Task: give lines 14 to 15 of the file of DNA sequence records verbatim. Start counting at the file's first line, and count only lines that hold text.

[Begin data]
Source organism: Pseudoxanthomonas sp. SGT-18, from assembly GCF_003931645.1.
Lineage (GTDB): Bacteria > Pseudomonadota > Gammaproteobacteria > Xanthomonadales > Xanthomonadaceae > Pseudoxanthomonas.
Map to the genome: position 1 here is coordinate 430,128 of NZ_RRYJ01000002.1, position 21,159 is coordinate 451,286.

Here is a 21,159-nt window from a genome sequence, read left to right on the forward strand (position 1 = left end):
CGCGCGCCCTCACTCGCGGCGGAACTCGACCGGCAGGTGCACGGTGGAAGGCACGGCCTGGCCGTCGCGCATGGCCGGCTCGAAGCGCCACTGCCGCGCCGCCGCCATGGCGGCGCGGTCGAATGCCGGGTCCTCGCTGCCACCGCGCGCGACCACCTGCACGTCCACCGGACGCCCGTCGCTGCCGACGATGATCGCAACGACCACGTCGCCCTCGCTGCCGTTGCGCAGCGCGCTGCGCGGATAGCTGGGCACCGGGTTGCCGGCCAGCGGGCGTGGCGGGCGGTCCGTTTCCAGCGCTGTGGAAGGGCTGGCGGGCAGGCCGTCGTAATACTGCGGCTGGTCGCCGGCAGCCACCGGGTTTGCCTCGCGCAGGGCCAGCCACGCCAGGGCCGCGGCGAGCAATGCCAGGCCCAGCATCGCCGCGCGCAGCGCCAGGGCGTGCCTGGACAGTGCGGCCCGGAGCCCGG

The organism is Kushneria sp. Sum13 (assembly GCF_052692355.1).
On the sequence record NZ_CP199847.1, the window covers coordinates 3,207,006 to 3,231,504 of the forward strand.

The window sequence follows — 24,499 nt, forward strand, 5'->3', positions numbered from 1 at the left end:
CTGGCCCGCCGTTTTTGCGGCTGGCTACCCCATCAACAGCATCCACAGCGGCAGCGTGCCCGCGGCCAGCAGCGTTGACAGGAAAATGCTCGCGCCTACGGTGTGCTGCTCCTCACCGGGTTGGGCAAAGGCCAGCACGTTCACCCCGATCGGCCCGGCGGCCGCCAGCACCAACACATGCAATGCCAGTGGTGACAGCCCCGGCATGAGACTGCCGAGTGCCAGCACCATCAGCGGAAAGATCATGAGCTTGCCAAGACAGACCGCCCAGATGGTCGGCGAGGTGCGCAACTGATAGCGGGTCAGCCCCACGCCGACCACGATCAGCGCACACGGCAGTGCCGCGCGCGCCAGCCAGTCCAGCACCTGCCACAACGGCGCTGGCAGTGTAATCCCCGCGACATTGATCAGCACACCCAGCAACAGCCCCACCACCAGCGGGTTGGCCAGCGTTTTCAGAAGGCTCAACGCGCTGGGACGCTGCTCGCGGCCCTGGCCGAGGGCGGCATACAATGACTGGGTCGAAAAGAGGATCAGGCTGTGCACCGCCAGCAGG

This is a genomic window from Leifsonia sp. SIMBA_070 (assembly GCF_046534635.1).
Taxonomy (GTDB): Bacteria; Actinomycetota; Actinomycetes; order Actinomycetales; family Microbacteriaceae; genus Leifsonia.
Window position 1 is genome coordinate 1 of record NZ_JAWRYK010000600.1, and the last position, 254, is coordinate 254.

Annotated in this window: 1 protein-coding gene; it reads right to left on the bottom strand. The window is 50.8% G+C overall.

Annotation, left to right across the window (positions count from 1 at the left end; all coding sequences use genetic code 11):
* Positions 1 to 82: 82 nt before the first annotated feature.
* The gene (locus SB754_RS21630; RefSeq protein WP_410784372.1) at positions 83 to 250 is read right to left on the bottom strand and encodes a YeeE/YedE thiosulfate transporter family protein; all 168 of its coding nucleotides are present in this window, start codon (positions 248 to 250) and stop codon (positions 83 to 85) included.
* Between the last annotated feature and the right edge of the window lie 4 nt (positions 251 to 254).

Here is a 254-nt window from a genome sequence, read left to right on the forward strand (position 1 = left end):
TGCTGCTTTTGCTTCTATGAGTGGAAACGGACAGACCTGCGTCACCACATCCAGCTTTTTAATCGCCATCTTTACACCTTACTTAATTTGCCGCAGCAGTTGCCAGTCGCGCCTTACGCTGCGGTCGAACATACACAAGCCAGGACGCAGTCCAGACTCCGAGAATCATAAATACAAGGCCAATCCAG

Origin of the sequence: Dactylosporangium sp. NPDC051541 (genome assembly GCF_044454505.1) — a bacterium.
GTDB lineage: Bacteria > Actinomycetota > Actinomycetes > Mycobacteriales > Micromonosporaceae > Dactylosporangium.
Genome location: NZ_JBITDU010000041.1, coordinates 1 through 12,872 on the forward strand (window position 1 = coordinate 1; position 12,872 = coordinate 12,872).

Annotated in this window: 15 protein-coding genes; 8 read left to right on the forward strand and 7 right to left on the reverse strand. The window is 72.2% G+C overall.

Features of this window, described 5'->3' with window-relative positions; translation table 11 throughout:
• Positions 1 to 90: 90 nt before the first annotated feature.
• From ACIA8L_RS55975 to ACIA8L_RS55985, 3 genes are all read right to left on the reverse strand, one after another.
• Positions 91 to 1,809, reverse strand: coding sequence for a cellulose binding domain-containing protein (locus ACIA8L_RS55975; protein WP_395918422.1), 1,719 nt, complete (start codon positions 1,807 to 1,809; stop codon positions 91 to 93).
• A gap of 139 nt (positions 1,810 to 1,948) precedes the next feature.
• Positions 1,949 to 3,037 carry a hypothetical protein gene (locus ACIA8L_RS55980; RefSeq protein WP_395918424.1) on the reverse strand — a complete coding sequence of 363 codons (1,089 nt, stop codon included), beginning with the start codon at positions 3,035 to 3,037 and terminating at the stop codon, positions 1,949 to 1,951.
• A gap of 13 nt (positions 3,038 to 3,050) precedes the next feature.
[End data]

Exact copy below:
Annotation, left to right across the window (positions count from 1 at the left end; all coding sequences use genetic code 11):
* Positions 1 to 82: 82 nt before the first annotated feature.